Clearly, there was no lack of intellectual capacity for this group, but there was a lack of available bandwidth for this topic and I had to optimize the small amount that I could get.
After several iterations and some informal trials (which largely consisted of me pitching the current iteration of my information risk presentation while walking with a doc in the hall on the way to the operating room), I came up with my single page approach. It consists of three components:
- (truncated) risk register
- simple heat map
- 2 – 3 mitigation tasks or objectives
I put the attention-getting colorful heat map in the upper left hand corner, the risk register in the upper right, and a proposed simple mitigation plan at the bottom of the page.
This ended up being pretty successful. I actually managed to engage them for 5 – 10 minutes (which is a relatively large amount of time for them) and get them thinking about information risk in their environment.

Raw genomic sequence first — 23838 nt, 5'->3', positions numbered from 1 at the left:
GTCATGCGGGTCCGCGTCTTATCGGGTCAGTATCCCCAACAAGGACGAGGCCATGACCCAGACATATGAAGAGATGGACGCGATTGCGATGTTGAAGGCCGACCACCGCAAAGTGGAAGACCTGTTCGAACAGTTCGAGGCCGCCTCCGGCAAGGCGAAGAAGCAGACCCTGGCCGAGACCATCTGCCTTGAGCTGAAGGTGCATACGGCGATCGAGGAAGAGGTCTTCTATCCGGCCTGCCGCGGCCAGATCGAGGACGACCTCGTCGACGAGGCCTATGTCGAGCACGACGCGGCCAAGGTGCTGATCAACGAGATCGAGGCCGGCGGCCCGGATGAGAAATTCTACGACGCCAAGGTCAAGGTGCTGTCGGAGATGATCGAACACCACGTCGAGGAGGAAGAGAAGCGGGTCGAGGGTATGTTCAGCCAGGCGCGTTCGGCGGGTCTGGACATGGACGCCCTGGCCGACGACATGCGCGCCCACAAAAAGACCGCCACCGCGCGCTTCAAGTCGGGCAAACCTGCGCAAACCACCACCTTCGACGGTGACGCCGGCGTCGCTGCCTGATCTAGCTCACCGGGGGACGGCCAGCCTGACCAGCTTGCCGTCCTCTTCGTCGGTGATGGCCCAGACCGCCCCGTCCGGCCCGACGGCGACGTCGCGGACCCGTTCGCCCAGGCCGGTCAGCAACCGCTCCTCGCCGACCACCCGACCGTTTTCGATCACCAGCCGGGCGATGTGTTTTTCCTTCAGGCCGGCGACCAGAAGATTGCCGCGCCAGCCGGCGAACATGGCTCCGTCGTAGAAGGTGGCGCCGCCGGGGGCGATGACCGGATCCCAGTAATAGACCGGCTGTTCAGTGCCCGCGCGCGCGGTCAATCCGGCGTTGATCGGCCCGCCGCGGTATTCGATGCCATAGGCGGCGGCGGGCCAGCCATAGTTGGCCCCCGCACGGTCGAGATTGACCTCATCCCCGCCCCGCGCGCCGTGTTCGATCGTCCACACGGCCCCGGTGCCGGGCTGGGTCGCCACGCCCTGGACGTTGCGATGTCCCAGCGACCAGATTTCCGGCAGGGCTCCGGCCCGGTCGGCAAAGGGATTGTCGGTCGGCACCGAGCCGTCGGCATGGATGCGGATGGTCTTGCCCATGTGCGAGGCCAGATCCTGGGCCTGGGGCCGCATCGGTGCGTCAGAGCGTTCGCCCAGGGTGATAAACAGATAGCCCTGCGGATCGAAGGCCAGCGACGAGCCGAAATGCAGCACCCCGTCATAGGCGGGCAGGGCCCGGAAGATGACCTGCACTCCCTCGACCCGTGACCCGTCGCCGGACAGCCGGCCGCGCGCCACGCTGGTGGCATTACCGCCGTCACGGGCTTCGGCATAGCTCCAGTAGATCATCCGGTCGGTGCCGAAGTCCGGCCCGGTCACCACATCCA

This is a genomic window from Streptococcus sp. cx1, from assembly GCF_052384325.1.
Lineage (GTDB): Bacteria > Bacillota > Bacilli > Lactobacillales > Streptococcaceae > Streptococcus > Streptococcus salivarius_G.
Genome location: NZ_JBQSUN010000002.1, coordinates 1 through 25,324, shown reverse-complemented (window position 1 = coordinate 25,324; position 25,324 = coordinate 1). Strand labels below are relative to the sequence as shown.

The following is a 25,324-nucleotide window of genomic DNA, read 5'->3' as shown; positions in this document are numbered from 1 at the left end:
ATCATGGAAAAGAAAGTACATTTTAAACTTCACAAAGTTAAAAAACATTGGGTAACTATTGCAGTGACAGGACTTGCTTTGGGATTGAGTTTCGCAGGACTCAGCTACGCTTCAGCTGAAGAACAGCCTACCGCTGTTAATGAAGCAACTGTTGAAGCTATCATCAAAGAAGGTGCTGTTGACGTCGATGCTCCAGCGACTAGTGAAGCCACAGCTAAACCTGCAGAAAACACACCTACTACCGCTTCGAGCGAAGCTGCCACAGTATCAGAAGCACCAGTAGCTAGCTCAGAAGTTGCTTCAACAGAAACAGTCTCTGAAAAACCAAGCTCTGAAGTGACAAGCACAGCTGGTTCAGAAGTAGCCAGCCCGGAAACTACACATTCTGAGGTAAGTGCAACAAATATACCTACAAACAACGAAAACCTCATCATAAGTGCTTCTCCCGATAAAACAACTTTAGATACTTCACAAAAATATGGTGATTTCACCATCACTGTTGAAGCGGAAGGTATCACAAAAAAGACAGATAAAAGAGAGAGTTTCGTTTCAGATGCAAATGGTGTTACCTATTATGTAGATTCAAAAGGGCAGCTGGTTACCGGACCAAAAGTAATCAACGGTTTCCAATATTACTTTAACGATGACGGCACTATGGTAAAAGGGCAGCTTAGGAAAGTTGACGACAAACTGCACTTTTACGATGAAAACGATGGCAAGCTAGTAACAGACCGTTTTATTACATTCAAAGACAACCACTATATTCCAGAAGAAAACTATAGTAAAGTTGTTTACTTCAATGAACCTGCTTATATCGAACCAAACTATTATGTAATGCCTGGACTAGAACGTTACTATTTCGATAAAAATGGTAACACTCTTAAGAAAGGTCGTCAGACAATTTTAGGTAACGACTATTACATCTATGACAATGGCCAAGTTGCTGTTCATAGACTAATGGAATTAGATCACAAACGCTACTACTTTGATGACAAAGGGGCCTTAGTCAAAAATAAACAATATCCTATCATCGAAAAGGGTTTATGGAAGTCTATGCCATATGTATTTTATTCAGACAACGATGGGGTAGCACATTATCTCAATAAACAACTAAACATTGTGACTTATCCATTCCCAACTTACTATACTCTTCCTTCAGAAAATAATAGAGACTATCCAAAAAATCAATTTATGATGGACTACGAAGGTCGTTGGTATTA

To communicate risk in a single page, I am choosing to leave information out. This can tend to go against our nature in wanting to be very detailed, comprehensive, and thorough in everything that we do. However, that level of detail will actually impede communication. And I need to communicate risk. By leaving information out, I actually increase the communication that occurs.
Also, notice in the Proposed Mitigation section, I am not proposing to solve everything in the register. I am proposing to solve things that are important and feasible in a given time frame (three months in this case).
In three, six, or nine months, we can come back with a new presentation that includes results from the proposed mitigation in this presentation.
Notice that I put “Sensitive” in a couple of places on the document to try to remind people that we don’t want to share our weak spots with the world.
If at some point, your company leadership or other stakeholders want more detail, that’s fine. If they ask for it, they are much more likely to be able and willing to consume it.
To communicate risk, start simple. If they want more, you’ll be ready by being able to use your working risk register as a source. I’ll be willing to be bet, though, that most will be happy with a single page.